TSS is actually really rare

In 2016, the CDC reported a grand total of 323 cases. That’s not insignificant, but is pretty tiny when you consider that there are roughly 63 million women between the ages of 15 and 44 in the United States. That’s a rate of 0.0005 percent. Even fewer people died of it that year — just 26 men and women. This isn’t to minimize those losses, because for the victims and their families, TSS was devastating. But on the spectrum of possible causes of death to worry about, toxic shock syndrome is exceedingly unlikely.

And for all you youths out there who are terrified to leave a tampon in for more than a few hours, rest assured that millions of adults regularly fail to remove tampons in a timely fashion. It’s generally not a problem, and TSS doesn’t often have much to do with tampons anyhow.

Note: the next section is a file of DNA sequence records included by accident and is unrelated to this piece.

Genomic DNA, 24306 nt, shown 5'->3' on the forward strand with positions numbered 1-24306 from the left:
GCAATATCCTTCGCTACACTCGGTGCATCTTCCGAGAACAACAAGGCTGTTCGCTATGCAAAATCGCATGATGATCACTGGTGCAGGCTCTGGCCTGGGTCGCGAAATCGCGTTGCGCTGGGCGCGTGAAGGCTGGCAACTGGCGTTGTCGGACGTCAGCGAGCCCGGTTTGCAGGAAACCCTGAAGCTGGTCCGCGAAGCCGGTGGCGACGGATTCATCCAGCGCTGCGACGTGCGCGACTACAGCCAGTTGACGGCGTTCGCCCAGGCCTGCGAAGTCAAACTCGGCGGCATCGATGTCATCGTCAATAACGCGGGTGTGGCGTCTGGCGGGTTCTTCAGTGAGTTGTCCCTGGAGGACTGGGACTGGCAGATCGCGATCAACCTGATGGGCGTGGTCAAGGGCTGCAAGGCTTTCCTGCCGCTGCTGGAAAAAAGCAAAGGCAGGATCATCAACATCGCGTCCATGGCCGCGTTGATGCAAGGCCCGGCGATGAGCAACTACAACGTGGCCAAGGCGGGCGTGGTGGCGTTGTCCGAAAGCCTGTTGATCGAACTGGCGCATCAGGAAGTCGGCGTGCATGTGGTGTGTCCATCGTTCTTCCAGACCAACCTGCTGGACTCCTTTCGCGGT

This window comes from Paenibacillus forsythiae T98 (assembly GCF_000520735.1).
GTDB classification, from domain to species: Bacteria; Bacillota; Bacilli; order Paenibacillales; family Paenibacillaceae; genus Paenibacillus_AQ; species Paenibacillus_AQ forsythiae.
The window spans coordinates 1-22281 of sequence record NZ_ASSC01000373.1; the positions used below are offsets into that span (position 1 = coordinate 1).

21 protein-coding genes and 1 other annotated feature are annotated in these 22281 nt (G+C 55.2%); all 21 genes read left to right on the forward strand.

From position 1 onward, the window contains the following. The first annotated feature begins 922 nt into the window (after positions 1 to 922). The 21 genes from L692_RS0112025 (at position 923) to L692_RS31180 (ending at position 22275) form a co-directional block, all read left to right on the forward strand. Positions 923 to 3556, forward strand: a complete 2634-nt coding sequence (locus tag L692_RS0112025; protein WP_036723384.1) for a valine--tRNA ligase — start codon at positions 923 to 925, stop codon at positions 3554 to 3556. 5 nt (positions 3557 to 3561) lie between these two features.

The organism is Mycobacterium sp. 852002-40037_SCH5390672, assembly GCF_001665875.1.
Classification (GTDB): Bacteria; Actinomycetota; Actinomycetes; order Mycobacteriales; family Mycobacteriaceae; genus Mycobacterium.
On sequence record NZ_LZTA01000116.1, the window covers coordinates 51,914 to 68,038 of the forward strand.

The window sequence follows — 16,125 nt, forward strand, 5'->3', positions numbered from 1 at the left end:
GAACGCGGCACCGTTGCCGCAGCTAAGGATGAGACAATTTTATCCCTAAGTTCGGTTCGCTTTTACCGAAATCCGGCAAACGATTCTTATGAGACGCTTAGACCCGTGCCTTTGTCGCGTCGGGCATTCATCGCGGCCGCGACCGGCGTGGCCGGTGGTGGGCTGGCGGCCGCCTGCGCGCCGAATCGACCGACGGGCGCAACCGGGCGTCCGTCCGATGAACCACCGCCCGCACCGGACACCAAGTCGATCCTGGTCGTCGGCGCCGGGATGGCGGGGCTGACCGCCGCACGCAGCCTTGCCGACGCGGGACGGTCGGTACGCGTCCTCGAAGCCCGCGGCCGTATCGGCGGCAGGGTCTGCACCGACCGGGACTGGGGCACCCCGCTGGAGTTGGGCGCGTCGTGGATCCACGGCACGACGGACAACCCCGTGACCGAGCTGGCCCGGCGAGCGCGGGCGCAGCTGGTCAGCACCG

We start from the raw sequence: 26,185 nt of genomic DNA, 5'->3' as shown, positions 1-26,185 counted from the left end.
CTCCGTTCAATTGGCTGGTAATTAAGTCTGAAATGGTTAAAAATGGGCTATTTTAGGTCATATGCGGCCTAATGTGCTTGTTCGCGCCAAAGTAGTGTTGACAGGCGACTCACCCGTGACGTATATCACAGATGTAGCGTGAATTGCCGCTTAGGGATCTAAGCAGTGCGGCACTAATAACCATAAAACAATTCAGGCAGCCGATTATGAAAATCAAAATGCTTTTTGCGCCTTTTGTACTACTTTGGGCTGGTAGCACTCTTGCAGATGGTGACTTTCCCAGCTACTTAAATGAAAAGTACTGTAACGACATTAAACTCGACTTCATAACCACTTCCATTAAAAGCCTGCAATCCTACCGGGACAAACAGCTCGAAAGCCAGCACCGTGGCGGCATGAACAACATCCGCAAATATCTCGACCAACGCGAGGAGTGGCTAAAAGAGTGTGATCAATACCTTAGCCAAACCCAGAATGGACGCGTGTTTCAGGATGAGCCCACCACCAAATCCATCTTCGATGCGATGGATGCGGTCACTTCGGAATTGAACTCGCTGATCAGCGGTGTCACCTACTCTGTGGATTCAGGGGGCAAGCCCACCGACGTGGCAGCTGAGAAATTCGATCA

A third of all TSS cases happen in men

That’s right — men. Do you know who is arguably the most famous person to die from TSS? Jim Henson, the creator of The Muppets.

Toxic shock syndrome isn’t unique to tampon use, it’s just more common in the tampon-using population. Less than half of all cases involve a tampon, however. The rest of the women have an infected wound of some kind, like a surgical incision from a c-section.

Regular Aspirin Use May Slow COPD Progression

This is startlingly good news.....

Analysis showed 50% reduction in emphysema progression.

Regular aspirin use was associated with a more than 50% reduction in emphysema/chronic obstructive pulmonary disease (COPD) progression in an elderly cohort over a decade in a longitudinal analysis of data from a large lung study.

The association was seen across aspirin doses and was greatest in older study participants with significant airflow obstruction.